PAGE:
On 15 November 2019, the Australian Law Reform Commission ('ALRC') released a discussion paper reviewing Australia's corporate criminal responsibility regime. The ALRC's review is focused on whether Australia's laws for holding corporations to account for criminal misconduct should be reformed. However, the ALRC also has recommended sweeping changes to individual liability for corporate conduct, whereby 'liability would be based on capacity to influence the conduct of the corporation, and would focus on the senior or executive management team, rather than directors per se'.

In the lead-up to the ALRC's review, Allens prepared a paper for the AICD taking stock of the liability environment for directors in Australia, as compared with Canada, Hong Kong, New Zealand, the United Kingdom and the United States available here, and Allens and the AICD presented this research to the ALRC. In short, Allens' research demonstrated that the liability environment for directors in Australia stands out as unique, and in many regards, uniquely burdensome.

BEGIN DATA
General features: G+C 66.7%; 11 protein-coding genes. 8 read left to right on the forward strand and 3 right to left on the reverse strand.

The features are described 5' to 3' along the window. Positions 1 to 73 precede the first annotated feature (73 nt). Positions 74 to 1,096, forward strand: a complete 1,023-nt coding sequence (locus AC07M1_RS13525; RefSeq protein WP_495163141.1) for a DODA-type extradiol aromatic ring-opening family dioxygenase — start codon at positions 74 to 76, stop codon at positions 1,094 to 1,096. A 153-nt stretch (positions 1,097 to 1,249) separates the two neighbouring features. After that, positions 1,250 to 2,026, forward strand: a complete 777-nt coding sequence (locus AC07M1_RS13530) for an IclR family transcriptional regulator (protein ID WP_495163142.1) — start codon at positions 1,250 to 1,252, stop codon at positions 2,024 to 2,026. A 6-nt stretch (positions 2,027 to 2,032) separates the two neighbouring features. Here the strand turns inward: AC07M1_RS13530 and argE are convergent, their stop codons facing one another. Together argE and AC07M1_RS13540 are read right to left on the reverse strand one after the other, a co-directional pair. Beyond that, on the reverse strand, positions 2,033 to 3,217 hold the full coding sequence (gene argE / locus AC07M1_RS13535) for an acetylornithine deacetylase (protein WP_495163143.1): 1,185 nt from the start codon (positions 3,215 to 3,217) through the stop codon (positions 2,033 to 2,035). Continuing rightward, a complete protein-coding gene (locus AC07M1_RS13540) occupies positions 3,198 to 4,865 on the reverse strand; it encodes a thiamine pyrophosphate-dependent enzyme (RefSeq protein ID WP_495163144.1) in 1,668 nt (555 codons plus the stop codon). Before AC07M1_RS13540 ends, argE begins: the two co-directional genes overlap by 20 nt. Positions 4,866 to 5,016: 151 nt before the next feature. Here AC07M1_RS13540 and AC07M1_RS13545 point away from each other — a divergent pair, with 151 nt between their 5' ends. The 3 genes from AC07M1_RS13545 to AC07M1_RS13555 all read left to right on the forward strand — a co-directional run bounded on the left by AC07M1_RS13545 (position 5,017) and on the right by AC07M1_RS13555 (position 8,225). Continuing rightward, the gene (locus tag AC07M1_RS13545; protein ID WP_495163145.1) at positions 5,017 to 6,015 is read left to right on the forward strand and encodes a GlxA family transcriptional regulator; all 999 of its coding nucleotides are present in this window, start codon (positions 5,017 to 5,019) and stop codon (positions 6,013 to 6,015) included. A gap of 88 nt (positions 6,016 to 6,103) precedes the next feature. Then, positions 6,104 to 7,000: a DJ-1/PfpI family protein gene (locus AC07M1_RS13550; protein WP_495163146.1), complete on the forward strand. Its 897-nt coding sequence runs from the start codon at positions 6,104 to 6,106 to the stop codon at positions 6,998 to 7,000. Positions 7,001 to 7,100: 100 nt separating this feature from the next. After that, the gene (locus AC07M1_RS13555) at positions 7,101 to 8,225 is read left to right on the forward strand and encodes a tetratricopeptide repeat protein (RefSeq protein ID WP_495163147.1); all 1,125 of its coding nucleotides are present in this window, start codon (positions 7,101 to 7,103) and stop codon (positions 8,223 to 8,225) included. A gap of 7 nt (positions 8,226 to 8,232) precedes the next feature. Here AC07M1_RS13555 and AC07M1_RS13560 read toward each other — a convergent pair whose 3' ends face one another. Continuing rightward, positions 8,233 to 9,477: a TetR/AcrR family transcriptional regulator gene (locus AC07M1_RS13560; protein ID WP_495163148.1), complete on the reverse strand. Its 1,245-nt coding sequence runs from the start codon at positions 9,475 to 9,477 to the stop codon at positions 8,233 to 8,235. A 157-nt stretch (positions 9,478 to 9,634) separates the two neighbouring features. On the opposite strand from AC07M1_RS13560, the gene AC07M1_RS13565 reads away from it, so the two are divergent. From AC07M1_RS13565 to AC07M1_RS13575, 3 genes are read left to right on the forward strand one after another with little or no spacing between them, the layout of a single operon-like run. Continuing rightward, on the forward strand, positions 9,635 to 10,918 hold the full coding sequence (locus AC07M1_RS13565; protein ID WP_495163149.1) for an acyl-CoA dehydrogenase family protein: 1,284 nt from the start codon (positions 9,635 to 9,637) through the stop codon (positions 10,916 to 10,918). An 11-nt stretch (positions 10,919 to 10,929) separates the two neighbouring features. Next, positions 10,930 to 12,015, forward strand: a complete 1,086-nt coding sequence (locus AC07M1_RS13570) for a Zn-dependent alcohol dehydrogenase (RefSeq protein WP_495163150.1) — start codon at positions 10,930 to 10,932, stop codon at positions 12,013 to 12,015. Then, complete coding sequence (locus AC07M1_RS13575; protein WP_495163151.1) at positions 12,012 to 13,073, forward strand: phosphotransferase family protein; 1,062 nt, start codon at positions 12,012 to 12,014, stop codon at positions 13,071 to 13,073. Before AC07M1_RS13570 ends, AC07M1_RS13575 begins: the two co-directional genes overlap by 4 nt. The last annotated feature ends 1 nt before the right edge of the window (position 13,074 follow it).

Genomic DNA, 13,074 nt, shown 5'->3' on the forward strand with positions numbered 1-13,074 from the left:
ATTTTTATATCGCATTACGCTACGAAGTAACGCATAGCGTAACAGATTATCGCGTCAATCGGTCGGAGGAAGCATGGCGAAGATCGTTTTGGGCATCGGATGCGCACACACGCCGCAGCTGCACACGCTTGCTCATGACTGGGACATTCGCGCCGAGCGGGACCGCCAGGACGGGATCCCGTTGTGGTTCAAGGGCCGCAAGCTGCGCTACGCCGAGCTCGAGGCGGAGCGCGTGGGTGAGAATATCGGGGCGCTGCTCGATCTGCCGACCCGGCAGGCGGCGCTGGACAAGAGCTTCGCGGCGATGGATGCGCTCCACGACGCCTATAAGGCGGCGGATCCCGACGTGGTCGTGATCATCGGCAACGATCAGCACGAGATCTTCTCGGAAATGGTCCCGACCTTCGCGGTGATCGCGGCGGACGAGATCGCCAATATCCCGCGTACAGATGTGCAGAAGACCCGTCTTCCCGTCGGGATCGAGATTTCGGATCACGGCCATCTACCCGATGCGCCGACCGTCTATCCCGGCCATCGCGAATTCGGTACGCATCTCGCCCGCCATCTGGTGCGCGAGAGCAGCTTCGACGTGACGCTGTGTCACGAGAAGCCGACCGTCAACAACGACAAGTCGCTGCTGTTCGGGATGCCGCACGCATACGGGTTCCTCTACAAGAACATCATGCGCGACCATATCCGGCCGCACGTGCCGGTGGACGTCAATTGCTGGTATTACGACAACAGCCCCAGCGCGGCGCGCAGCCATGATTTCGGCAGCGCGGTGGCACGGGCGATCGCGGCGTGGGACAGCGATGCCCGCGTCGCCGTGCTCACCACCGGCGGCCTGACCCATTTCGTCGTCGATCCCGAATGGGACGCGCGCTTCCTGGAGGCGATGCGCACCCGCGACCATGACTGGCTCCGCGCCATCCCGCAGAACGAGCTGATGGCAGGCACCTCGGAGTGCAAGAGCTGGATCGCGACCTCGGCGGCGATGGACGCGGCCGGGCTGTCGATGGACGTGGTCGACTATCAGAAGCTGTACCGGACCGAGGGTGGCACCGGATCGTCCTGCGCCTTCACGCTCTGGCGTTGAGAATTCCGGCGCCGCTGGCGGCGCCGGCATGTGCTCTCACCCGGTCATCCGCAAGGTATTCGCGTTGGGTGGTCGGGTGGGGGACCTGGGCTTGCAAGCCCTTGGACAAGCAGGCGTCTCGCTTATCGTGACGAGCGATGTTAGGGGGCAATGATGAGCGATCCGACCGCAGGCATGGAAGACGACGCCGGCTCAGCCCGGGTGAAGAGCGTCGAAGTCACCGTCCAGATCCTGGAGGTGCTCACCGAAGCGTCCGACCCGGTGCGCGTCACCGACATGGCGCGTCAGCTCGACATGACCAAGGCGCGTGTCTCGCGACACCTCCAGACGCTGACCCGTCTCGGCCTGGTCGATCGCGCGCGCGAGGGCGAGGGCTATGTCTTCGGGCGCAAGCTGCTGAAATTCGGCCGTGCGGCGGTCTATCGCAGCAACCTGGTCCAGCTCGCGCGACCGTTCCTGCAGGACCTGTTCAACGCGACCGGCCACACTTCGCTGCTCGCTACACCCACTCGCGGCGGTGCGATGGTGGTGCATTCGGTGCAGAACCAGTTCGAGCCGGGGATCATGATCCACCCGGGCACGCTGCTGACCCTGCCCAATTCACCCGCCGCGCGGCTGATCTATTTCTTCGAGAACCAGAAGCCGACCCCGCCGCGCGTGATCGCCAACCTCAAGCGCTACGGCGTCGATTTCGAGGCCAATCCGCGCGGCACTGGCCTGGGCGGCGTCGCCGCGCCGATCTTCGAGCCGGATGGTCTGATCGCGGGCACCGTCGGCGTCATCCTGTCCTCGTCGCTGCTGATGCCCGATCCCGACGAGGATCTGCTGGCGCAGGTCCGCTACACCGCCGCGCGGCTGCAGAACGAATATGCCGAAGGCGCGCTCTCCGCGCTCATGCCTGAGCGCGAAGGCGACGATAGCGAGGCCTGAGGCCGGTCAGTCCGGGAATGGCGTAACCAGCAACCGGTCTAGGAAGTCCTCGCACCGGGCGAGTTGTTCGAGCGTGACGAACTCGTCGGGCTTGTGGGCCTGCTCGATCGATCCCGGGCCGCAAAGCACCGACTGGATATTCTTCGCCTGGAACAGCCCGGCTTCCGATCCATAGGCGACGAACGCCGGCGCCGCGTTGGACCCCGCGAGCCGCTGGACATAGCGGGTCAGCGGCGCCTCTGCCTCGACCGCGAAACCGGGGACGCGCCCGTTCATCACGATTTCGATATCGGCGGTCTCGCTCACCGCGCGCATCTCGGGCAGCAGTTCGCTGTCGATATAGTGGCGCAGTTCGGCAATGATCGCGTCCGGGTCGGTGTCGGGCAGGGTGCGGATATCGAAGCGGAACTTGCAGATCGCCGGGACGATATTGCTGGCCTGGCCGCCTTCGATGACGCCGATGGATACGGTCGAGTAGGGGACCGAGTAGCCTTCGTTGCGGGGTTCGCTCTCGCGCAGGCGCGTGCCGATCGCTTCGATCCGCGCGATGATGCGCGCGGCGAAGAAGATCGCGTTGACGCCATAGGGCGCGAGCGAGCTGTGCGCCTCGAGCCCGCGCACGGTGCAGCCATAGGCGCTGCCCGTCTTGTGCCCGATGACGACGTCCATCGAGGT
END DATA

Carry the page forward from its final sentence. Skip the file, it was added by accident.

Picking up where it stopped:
Distinguishing features of Australia's director liability environment

Allens identified several key distinguishing features of the Australian director liability environment.

First, Australia regulates corporations' interactions with most of their key stakeholders through the imposition of director liability, including shareholders and creditors (through corporations law), employees (through employment law), customers (through consumer law), and the community generally (through competition, environmental and tax law). None of the foreign jurisdictions Allens reviewed use director liability to regulate a broader range of corporate activities.

Second, Australia imposes criminal liability on directors for a relatively broad range of corporate governance contraventions.

Third, Australia imposes relatively harsh criminal and civil penalties on directors for breaches of their corporate governance obligations. As a result of post-Financial Services Royal Commission legislative reforms, Australia has the heaviest criminal penalties regime for corporate governance breaches among the jurisdictions Allens reviewed. In addition, Australia's directors are exposed to a unique civil penalties regimes for directors' duties contraventions, and Australian courts may impose civil fines that rival criminal fines in other jurisdictions.

Fourth, Australia uniquely relies on its corporate regulator—ASIC—to enforce general directors' duties, whereas the foreign jurisdictions Allens reviewed rely almost exclusively on private enforcement, through company actions, derivative actions and shareholder class actions (which also are available to corporate stakeholders in Australia). ASIC's enforcement record indicates that it prioritises protecting the wider community over compensating victims in directors' duties actions, giving Australian directors' duties a uniquely public nature that their foreign counterparts' duties lack.